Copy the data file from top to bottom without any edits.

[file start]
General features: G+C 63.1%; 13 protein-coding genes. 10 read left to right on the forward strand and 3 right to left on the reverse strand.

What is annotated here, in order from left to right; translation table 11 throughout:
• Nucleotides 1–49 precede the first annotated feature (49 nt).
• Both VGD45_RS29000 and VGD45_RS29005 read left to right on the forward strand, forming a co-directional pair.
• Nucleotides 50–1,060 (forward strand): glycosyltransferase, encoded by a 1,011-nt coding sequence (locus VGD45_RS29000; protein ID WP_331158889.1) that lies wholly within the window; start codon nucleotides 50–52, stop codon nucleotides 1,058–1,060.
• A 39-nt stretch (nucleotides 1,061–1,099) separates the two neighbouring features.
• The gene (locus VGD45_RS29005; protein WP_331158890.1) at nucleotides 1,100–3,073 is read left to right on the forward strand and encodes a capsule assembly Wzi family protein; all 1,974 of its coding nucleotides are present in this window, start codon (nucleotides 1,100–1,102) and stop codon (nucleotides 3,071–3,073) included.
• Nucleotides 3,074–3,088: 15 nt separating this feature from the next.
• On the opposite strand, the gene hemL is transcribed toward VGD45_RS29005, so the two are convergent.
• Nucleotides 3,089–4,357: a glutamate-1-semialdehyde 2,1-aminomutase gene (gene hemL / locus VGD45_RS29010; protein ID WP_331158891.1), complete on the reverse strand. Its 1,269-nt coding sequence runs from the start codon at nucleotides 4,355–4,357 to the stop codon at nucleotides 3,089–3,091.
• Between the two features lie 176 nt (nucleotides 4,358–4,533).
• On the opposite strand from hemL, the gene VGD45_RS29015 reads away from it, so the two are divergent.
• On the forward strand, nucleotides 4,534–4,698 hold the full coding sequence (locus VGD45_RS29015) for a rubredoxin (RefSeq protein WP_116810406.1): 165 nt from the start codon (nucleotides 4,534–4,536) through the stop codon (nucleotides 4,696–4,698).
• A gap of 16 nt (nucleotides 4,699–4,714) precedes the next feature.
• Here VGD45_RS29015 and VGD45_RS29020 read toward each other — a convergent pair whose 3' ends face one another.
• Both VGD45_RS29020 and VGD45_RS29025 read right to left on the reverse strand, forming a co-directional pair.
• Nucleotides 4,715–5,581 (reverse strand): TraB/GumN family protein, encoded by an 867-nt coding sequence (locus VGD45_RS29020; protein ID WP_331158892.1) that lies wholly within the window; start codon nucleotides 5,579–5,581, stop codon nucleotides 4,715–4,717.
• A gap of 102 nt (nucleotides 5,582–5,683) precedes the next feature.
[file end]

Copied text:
General features: G+C 63.1%; 13 protein-coding genes. 10 read left to right on the forward strand and 3 right to left on the reverse strand.

What is annotated here, in order from left to right; translation table 11 throughout:
• Nucleotides 1–49 precede the first annotated feature (49 nt).
• Both VGD45_RS29000 and VGD45_RS29005 read left to right on the forward strand, forming a co-directional pair.
• Nucleotides 50–1,060 (forward strand): glycosyltransferase, encoded by a 1,011-nt coding sequence (locus VGD45_RS29000; protein ID WP_331158889.1) that lies wholly within the window; start codon nucleotides 50–52, stop codon nucleotides 1,058–1,060.
• A 39-nt stretch (nucleotides 1,061–1,099) separates the two neighbouring features.
• The gene (locus VGD45_RS29005; protein WP_331158890.1) at nucleotides 1,100–3,073 is read left to right on the forward strand and encodes a capsule assembly Wzi family protein; all 1,974 of its coding nucleotides are present in this window, start codon (nucleotides 1,100–1,102) and stop codon (nucleotides 3,071–3,073) included.
• Nucleotides 3,074–3,088: 15 nt separating this feature from the next.
• On the opposite strand, the gene hemL is transcribed toward VGD45_RS29005, so the two are convergent.
• Nucleotides 3,089–4,357: a glutamate-1-semialdehyde 2,1-aminomutase gene (gene hemL / locus VGD45_RS29010; protein ID WP_331158891.1), complete on the reverse strand. Its 1,269-nt coding sequence runs from the start codon at nucleotides 4,355–4,357 to the stop codon at nucleotides 3,089–3,091.
• Between the two features lie 176 nt (nucleotides 4,358–4,533).
• On the opposite strand from hemL, the gene VGD45_RS29015 reads away from it, so the two are divergent.
• On the forward strand, nucleotides 4,534–4,698 hold the full coding sequence (locus VGD45_RS29015) for a rubredoxin (RefSeq protein WP_116810406.1): 165 nt from the start codon (nucleotides 4,534–4,536) through the stop codon (nucleotides 4,696–4,698).
• A gap of 16 nt (nucleotides 4,699–4,714) precedes the next feature.
• Here VGD45_RS29015 and VGD45_RS29020 read toward each other — a convergent pair whose 3' ends face one another.
• Both VGD45_RS29020 and VGD45_RS29025 read right to left on the reverse strand, forming a co-directional pair.
• Nucleotides 4,715–5,581 (reverse strand): TraB/GumN family protein, encoded by an 867-nt coding sequence (locus VGD45_RS29020; protein ID WP_331158892.1) that lies wholly within the window; start codon nucleotides 5,579–5,581, stop codon nucleotides 4,715–4,717.
• A gap of 102 nt (nucleotides 5,582–5,683) precedes the next feature.